You can’t fault this high-energy/high-drama follow-up for being unambitious.
“Captain America: The Winter Soldier” ups the ante on the franchise debut three years ago and arguably on superhero adventures in general when it come to pure adrenaline-pumping action and on attempts to incorporate weighty contemporary moral, ethical and socio-political issues onto the plot. Ultimately, it goes a bit too far and bogs down in both areas, but if you can factor that out it’s as impressive as it is entertaining.
The new “Captain America” was directed by comedy specialists Anthony and Joe Russo, a brother team whose resume includes TV’s “Community” and “Arrested Development” and the 2006 Owen Wilson vehicle “You, Me and Dupree.” So the film is at its best when they’re content to demonstrate a light touch — with the humorous content and the fast-paced, extremely athletic action set-pieces.
After being frozen in ice for 70 years following the World War II adventures of “Captain America: The First Avenger” and thawed just in time to participate in “The Avengers,” Cap (Chris Evans) is adjusting reasonably well to life in the 21st century. Though his old-fashioned, black-and-white values occasionally put him into conflict in a modern world that’s no longer quite so simple. He resists the attempts of Avengers cohort Black Widow (Scarlett Johansson) to hook him up with various ladies in the D.C. headquarters of the national security agency S.H.I.E.L.D. And, more significantly, he’s opposed to the plan of S.H.I.E.L.D. commander Nick Fury (Samuel L. Jackson, fabulous as usual) to launch three enormous heli-carriers designed to maintain perpetual surveillance on everyone, everywhere, and capable of wiping out thousands, instantly, without benefit of trial.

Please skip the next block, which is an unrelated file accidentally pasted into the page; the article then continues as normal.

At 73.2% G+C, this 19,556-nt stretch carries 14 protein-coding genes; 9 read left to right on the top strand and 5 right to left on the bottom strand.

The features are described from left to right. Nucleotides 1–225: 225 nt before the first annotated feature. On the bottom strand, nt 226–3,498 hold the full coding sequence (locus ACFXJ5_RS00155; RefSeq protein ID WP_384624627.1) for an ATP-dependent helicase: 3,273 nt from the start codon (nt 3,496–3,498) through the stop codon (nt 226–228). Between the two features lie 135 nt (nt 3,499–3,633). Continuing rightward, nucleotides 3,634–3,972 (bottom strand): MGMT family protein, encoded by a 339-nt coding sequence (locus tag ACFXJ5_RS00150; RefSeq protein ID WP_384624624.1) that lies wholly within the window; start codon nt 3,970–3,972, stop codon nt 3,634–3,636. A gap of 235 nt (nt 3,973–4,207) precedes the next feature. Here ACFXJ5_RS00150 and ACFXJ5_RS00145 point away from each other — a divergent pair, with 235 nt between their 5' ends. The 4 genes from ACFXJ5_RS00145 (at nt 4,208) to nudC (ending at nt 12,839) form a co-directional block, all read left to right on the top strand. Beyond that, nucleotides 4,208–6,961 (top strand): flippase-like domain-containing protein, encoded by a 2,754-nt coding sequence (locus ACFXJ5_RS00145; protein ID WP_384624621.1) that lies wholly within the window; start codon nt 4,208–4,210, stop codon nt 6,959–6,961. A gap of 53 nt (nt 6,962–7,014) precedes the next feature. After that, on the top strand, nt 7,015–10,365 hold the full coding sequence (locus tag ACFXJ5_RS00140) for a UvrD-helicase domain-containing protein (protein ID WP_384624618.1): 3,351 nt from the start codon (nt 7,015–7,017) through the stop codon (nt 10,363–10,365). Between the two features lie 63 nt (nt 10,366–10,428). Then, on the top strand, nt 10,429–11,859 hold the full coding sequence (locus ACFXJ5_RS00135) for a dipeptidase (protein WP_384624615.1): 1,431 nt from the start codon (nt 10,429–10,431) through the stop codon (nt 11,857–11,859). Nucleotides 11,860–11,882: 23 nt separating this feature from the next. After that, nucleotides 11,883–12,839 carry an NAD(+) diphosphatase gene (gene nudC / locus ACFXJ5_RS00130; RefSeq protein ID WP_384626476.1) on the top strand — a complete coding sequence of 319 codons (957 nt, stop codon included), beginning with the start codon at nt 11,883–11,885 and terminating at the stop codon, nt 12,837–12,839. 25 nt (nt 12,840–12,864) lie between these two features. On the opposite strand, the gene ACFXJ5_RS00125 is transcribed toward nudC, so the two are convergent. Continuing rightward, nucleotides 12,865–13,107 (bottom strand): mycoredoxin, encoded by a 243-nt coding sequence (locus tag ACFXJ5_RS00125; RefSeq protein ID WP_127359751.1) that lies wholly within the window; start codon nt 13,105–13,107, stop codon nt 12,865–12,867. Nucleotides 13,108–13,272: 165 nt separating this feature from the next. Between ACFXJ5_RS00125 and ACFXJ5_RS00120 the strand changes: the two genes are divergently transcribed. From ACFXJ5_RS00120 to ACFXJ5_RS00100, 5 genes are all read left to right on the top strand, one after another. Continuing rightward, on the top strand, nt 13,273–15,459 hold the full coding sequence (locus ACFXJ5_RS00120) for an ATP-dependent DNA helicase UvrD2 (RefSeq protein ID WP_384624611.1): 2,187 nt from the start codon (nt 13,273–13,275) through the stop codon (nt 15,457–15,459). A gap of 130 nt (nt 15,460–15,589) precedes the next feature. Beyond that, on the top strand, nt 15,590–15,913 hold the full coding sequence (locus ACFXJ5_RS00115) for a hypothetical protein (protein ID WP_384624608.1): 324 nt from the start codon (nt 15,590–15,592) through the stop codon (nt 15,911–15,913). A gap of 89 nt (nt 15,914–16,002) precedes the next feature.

And, of course, it would be a terrible thing if they fell into the hands of the wrong people — for example the supposedly wiped out world-domination outfit Hydra.
There’s nothing wrong with tapping into the modern ethical conundrums such as blanket government surveillance and drone warfare for thematic substance, of course. (Especially since that involves Robert Redford making his action-blockbuster debut as the head of the World Security Council.) Or with serving up some deep-dish personal drama when Cap uncovers a disturbing revelation about the Winter Soldier (Sebastian Stan), a Cold War-era super assassin with abilities rivaling his own. It’s not a good thing, though, when your super-mega-spectacular-slambang action finale has to wedge in so much political philosophy and emotional angst that you’re checking your watch and hoping it’ll be over soon.
Even so, there’s more to like here than to dislike and the stuff that works works wonderfully well. It’s worth sitting through almost anything to see Captain America adding Marvin Gaye’s 1972 soundtrack to “Trouble Man” to the list of things he needs to catch up on.